Humanity's Love, Like Shifting Sand

Humanity's Love, Like Shifting Sand
Photo by Jacob Bentzinger / Unsplash

Mark’s telling of the gospel of Jesus Christ is the shortest of the gospels. Mark tells stories in brief, short sentences and his narration has an urgency about it. Until we arrive at today’s scene. When we arrive at the Passion, Mark’s telling of the story slows right down. Even with all of the urgency, this part of the story is worth spending our time on. So, what is it that Mark wants us to notice?

There’s a lot to notice. More than this sermon is going to be able to cover. But what stood out for me as I prayed with this text this week, was the consistency of Jesus Christ in this gospel. Jesus is the same from the beginning to the end and there are some interesting pairings in the Passion narrative with earlier events. What changes and shifts like loose sand in this gospel-telling is, unsurprisingly, the attitudes and responses of humanity.

Jesus enters Jerusalem with all of the signs of being the Messiah. Riding a donkey, welcomed with palms and songs, acclaimed with hosannas and cries that he is the rightful king. Just a few days later, these same titles—king and messiah—are leveled against him as charges. The hosannas turn to calls for his death.

Jesus conducts his earthly ministry as one of healing and teaching. Bodies are restored, illnesses cured, demons cast out, communities reconciled. But when he is hanging on the Cross, the cry is for him to climb down and show the crowd signs to prove that he really is the Messiah. The crowds ignore what has been done for them; they want more and they want it on their terms, in their own way.

Jesus preaches and teaches about a new covenant, a new kingdom, a new way of living in the world founded on grace, mercy, forgiveness, solidarity, and love. His followers grow increasingly agitated that he is not a rebellious zealot, raising an army to take on the Romans and restore Judea to its former greatness, as in the days of his ancestor, David. Even after powerful sermons and great miracles, these people have seen but do not understand.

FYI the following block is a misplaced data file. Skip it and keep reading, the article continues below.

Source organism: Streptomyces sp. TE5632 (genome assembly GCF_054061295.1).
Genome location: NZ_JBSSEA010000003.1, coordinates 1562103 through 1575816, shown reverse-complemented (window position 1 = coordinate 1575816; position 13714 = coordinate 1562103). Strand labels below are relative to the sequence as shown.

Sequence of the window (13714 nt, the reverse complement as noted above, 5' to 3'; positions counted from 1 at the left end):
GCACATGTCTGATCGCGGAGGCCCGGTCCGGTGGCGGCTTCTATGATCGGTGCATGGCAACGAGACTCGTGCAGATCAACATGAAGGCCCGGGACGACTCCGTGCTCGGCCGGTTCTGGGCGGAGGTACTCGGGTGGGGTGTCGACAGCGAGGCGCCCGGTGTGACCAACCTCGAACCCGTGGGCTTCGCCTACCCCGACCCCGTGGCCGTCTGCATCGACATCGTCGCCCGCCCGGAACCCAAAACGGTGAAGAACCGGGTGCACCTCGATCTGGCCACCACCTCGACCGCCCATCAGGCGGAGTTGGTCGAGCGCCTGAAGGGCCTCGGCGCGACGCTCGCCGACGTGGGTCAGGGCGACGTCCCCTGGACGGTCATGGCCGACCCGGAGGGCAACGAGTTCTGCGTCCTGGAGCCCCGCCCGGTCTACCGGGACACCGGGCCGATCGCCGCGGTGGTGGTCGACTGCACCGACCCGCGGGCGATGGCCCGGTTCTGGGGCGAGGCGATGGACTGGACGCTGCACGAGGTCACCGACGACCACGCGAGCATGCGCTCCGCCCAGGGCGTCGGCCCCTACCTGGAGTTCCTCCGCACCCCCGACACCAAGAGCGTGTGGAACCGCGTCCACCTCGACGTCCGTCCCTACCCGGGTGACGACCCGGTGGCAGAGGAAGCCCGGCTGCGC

More than once, Jesus has asked his disciples how they speak of him. The famous “Who do you say that I am?” The disciples affirm that they believe him to be the Son of God, the Messiah. The disciples ask for a share in Jesus’s glory and he tells them that the path to glory leads through suffering and death. The disciples affirm that they are willing to do this. When the crowd’s shouts of “Messiah!” turn from awe to mockery, where are the disciples to be found? They are not sharing in mockery or suffering. The women among Jesus’s followers remain in the crowd, silently watching the proceedings. Tonight at Evensong, we will contemplate much more deeply their response to this scene.

When Jesus is baptized, the heavens are torn apart, the Spirit enters him, and a voice from heaven calls out, naming him the well-beloved Son in whom God is well-pleased. When Jesus is crucified, he cries out “My God,” as he gives up his Spirit and the veil of the Temple is torn open.

Jesus the Christ is consistent. His message is the same from beginning to end. He has done everything that he promised he would do. His crime seems to have been doing it in the way that was necessary, rather than in the way that those with power would prefer. He has served as Messiah on God’s terms, rather than the people’s terms. He has done the work for them, but not in the way that they wanted, and for this he hangs on a Cross.

After almost six weeks of Lenten reflection, I suspect most of us can see ourselves in moments on both sides of this story. We have found those times and places where we did move closer to God, even when it was difficult and costly. We have also found those times and places where we turned from God, selfishly demanding more or rejecting God’s blessings for being what we need rather than what we want. We, like the people in Mark’s telling of the gospel, are shifty and varying in our faith.

Today marks the beginning of the holiest week of the year in our tradition. We will spend the next seven days in prayer, worship, and contemplation, aided by traditions reserved for these great days. We will ponder the consequences of these ancient events for us today and what we might learn about our relationship to God through Jesus Christ. Today is the Sunday of the Passion, nicknamed Palm Sunday; these two titles reflecting in a few words the inconsistency of humanity’s response to God. Today’s focus may be the death of Jesus on the Cross at the hands of the humanity he loves so much, but it is not the end of the story. Thanks be to God.

Andrew Rampton

Andrew Rampton

Dish With One Spoon Wampum Belt Covenant and Treaty 3 Territory